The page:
High Court calls for change in bereavement law to benefit cohabitees

1152277_90340870Smith v Lancashire Teaching Hospitals NHS Trust and another [2016] EWHC 2208 (QB) – read judgment

Under the Fatal Accidents Act 1976 those who live together but are not married are not entitled to damages for bereavement. The High Court has found that though this did not directly engage the right to family life and privacy under Article 8, the difference in treatment between cohabitees and those who were married or in a civil partnership could not be justified and consideration should be given to reforming the law.

The issues before the Court

The claimant had cohabited with a man for over two years before he had died as a result of the first and second defendants’ negligence. She had made a dependency claim under s.1 of the 1976 Act, which by a 1982 amendment had been extended to people who had been cohabiting for more than two years, but the bereavement damages provisions in s.1A(2)(a) still applies only to spouses and civil partners. Continue reading

How will human rights fare under new PM Theresa May? – the Round-up

In the news

Theresa May has been sworn in as Prime Minister of the United Kingdom, prompting speculation about the impact her leadership will have on human rights.

The former Home Secretary has been a vocal and long-standing critic of the Human Rights Act. In a 2011 speech she insisted that the legislation “needs to go”, making controversial reference to what legal commentators argued was a “mythical example” of an immigrant who could not be deported because “he had a pet cat”. Her appointment of Liz Truss as Justice Secretary, who has previously spoken out against the HRA, suggests that the Government will continue with plans to replace the Act with a British Bill of Rights.

Nonetheless, it appears that the UK will remain a signatory to the European Convention on Human Rights, at least in the near future. During her campaign to be Prime Minister, Theresa May stated that she would not pursue pulling out of the ECHR, describing the issue as divisive and lacking majority support in Parliament. Amnesty International have said that they “warmly welcome” this commitment, and have called on the Prime Minister to “turn the corner on human rights” in the UK.

In an examination of “Theresa May’s Eight Human Rights Highs and Lows”, RightsInfo has noted that in 2012 May “came out strongly in support of the proposal to change the law so people of the same sex could marry”. Pink News charts her evolution on LGBT rights to become the “unsung hero” of equal marriage, while pointing out criticisms that conditions for LGBT asylum-seekers have worsened under her tenure as Home Secretary.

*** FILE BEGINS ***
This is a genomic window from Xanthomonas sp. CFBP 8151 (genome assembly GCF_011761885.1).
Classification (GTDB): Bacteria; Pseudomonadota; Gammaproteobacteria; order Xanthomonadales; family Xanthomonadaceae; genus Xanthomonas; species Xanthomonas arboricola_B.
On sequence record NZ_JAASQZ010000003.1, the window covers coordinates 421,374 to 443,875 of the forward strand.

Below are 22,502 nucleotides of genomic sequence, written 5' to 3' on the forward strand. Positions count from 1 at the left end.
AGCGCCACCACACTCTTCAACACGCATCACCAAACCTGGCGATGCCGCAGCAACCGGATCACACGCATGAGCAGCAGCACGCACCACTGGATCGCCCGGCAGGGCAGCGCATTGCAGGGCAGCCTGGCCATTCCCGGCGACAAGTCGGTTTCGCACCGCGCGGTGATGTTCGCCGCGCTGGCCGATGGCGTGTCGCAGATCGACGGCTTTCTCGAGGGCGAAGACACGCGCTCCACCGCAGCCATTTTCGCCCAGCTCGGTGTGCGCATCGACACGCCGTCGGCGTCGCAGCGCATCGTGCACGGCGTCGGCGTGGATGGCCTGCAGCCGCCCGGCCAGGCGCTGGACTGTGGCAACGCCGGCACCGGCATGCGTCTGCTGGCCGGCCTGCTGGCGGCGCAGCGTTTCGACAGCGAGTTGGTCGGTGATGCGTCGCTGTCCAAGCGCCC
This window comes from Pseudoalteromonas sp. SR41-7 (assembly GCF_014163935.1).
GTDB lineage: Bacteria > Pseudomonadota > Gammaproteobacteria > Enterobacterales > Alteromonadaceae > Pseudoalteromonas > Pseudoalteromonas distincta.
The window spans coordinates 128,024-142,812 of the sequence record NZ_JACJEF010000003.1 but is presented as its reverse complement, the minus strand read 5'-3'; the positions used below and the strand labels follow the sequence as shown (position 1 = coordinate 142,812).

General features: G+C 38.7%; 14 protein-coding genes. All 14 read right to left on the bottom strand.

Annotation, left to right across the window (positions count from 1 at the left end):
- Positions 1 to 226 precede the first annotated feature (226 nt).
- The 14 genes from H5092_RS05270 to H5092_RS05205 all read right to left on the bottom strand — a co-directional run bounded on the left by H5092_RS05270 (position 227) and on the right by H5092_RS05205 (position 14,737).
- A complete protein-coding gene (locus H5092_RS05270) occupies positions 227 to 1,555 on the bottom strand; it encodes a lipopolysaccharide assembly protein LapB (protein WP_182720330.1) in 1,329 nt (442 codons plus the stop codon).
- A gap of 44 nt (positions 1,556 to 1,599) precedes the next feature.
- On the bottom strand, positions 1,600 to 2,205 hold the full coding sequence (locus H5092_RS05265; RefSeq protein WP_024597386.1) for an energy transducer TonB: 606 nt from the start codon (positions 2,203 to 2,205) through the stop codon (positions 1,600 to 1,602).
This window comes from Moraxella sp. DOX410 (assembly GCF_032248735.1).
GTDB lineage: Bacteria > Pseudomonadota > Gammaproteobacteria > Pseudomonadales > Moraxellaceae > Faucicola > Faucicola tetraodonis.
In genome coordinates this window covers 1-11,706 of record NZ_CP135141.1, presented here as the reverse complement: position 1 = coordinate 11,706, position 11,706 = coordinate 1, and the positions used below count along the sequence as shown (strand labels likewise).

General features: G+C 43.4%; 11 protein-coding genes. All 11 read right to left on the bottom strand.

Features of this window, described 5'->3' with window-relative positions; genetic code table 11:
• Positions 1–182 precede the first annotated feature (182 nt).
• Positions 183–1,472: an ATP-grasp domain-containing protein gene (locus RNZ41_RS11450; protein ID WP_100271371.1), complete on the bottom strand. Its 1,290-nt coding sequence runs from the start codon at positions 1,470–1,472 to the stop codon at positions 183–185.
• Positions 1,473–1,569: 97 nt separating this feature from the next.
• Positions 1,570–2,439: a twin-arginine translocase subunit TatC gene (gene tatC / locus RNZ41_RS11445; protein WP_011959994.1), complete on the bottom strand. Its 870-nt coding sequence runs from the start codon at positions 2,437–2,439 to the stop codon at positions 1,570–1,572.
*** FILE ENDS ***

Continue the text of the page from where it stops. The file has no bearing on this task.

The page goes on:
On the issue of freedom of religion, commentators have similarly looked to Teresa May’s actions as Home Secretary for an indication of her position. David Pocklington provides an overview for Law & Religion UK, noting her recent launch of an independent review into the operation of sharia law in England and Wales.

Meanwhile, the Government’s review into whether victims of trafficking have effective access to legal advice has yet to be published. Writing in the Justice Gap, Juliette Nash has called on Theresa May to deliver on her promise to tackle modern slavery and implement any recommendations of the review as soon as possible: “the spotlight is now on …the Prime Minister…to ensure that justice is done”.

In other news:

The Guardian: Lawyers acting on behalf of a British citizen are seeking to challenge the lawfulness of the Government triggering Article 50 of the Treaty on the European Union without parliamentary approval. We have posted on the “divorce” process here.  The UK Constitutional Law Association Blog provides  extensive academic discussion of the constitutional issues surrounding the UK’s withdrawal from the EU.

Law Society’s Gazette: In a report on the impact of tribunal fees published on 20 June, the House of Commons Justice Committee made a number of recommendations, including that the fees charged in the employment tribunal should be ‘substantially reduced’. In the meantime, Unison has continued to pursue its quest for judicial review of the lawfulness of the fees, with an appeal to the Supreme Court set for December 2016.

BBC: An investigation is under way following the death of 18 year-old Mzee Mohammed in police custody, who had been detained by security staff at a shopping centre. The charity Inquest has called for “the most thorough and robust scrutiny of the actions of the security guards and the police” who were in contact with Mr Mohammed before his death.

Daily Telegraph: Figures released by the CPS show that the number of prosecutions for hate crimes against disabled people has increased by 41.3% in the last year, while prosecutions for homophobic and transphobic crime have risen by 15% over the same period.

In the courts:

Taddeucci and McCall v Italy (judgment in French only)

This case concerned the refusal of Italian authorities to grant a residence permit to a gay couple, on the basis that they did not constitute family members. The Court found that the restrictive interpretation of the notion of family member applied by the authorities did not take into account the fact that under Italian law the couple were unable to marry. In deciding to treat homosexual couples in the same manner as unmarried heterosexual couples, Italy was in breach of article 14 (freedom from discrimination) taken together with article 8 (right to respect for private and family life).